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Discussion Starter · #1 ·
Good morning,

I am asking this question because it is the only thing I can think of that has dramatically affected my Socom II's accuracy. Just 1 month ago, I was tearing up a steel plate at 300 yards with my irons. Then in between that range trip and my last range trip, I noticed that my gas cyliner lock (front sight, lock and muzzle brake on the Socoms) wasn't tightening correctly and appeared that it needed to be shimmed.

Well, I started playing around with it and noticed that it did still have a little room to screw on tighter....so I tightened it down (extremely tight) and made sure it was straight and aligned correctly thinking a good tight gas cylinder would improve my accuracy. However, on my very next range trip I brought the ol' Socom II along and fired several shots (Federal Sierra Match King 168gr BTHP) at a standard target at 100 yards. I couldn't believe what I was seeing....my rifle that was just recently shooting accurately at 300 yards was shooting 10-12 inch groups! WTF!?

The only modification that I made before this range trip was screwing on the gas cylinder lock alot tighter. Can too tight of a cylinder lock decrease your accuracy? I know there is a simple way to check....by untightening it and shooting again....problem is that I wont be hitting the range again for a while. Any other suggestion of what I can do?
 

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I believe you only need to torque the gas plug to about 15lbs.


The lock it's self should start to snug up at about 5:00 for best results.


But I am no expert.
 

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I'm confused

I'm not familiar with the socom. If you meant the plug, over tightening it will cause excess strain and can lead to warping. If you meant the lock itself, one turn too much will set the gas cylinder back far enough to misalign the holes. This will cause malfunctions, but should not affect the accuracy that much. Pics needed, please...
 

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Gas plug torque is from 10 foot pounds up to 23 foot pounds with the popular ranges being between 10 to 12.5 foot pounds. The gas lock should snug between 5 to 5:30 with moderate effort to snug to 6:00. If it tightens before this point, it can degrade accuracy. I don't know the physics of it all, I just know that it is not recommended and in some cases, can degrade accuracy. In other cases, it may not.
 

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Discussion Starter · #7 ·
Thanks for the responses.....it's not the gas plug, but the gas cylinder lock. On the Socom, the gas cylinder lock, the front sight and muzzle brake are all one peice....proprietary muzzle break (pictured below).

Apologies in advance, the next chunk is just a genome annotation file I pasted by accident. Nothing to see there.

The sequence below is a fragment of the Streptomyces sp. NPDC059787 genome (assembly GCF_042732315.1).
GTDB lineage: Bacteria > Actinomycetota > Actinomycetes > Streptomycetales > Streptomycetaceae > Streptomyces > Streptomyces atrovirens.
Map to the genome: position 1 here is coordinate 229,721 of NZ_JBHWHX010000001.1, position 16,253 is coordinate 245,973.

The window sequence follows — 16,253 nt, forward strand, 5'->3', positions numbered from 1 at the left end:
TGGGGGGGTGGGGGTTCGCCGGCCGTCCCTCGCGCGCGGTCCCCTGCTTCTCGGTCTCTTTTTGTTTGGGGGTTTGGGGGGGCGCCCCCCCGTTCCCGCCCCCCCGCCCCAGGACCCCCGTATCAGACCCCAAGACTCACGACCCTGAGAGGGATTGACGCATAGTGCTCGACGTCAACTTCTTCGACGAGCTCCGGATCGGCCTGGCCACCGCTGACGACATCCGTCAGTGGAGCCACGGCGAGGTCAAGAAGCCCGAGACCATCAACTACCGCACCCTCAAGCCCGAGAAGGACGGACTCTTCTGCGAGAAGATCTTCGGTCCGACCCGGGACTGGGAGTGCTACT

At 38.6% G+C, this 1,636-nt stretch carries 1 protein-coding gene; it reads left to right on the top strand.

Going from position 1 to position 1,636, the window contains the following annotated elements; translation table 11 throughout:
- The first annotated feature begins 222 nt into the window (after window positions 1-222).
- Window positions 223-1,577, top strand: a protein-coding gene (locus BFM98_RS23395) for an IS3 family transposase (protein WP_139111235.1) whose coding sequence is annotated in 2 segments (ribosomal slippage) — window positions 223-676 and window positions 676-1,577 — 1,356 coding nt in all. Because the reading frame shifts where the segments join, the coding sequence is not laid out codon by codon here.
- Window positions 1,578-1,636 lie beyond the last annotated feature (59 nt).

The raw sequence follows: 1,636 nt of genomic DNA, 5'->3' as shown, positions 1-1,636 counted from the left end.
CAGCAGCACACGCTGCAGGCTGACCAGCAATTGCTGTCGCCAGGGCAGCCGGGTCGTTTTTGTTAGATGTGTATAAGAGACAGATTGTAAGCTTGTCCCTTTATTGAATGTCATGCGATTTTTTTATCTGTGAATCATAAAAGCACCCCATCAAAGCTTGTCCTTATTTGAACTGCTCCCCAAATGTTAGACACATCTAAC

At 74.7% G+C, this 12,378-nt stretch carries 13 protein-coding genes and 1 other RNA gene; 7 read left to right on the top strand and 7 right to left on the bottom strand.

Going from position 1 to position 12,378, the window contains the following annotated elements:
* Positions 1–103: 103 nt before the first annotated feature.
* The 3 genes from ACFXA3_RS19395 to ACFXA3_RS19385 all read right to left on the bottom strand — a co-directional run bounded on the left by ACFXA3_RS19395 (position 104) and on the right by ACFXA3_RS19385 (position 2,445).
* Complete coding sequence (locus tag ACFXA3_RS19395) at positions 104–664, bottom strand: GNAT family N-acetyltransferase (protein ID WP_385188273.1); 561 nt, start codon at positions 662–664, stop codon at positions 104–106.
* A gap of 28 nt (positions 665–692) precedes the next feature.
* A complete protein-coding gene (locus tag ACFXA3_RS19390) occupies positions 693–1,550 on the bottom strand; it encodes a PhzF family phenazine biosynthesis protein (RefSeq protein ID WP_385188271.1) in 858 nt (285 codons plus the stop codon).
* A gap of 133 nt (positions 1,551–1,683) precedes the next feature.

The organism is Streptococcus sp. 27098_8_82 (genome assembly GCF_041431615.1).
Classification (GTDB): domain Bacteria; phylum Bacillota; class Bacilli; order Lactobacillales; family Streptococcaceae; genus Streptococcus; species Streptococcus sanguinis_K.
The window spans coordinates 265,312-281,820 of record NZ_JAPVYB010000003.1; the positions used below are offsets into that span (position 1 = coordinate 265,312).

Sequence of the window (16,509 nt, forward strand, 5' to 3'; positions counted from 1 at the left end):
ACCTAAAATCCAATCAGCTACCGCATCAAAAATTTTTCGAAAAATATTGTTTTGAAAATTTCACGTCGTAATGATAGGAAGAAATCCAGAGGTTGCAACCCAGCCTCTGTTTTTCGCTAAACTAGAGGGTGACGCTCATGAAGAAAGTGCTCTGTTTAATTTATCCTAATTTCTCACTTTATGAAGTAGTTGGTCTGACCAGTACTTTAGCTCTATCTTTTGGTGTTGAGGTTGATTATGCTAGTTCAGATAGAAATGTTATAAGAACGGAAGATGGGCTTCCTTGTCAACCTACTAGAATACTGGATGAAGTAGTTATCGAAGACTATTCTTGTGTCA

Before it would screw just a little past the the point of where it needed to be....so basically when I tightened it this time, I turned it almost one full rotation and it was VERY TIGHT. I am at work right now and I'm unable to take any pictures for upload. I will post some when I get home. Thanks again.
 

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Here is something else folks don't think about. When you flip the gas cylinder lock around, it probably will be looser or tighter than the first side.

With NM rifles, we always used shims on the LOOSE side so when enough rounds were fired and the shims beat down a bit, we could flip the lock and be right back to being tight.
 

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Holy bat crap! You cranked it like 270 degrees then?! Seriously bad juju, back it off and shim it. A standard lock cranked from 3 o'clock can warp a cylinder and cause problems. I think the SOCOM's thread pitch is half the standard thread pitch, so anything before about 2 o'clock is no go. Hopefully nothing got damaged...

Here is something else folks don't think about. When you flip the gas cylinder lock around, it probably will be looser or tighter than the first side.

With NM rifles, we always used shims on the LOOSE side so when enough rounds were fired and the shims beat down a bit, we could flip the lock and be right back to being tight.
Very good info Gus. Sadly it's N/A to the SOCOM or rifles with GLFS setups since they're a single sided setup.
 

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Holy bat crap! You cranked it like 270 degrees then?! Seriously bad juju, back it off and shim it. A standard lock cranked from 3 o'clock can warp a cylinder and cause problems. I think the SOCOM's thread pitch is half the standard thread pitch, so anything before about 2 o'clock is no go. Hopefully nothing got damaged....
Good Lord, I hope the barrel threads were not ruined. I agree he warped the hell out of the cylinder and that's why it shot so poorly. Hopefully it will spring back when the pressure is taken off it.


Very good info Gus. Sadly it's N/A to the SOCOM or rifles with GLFS setups since they're a single sided setup.
Great point.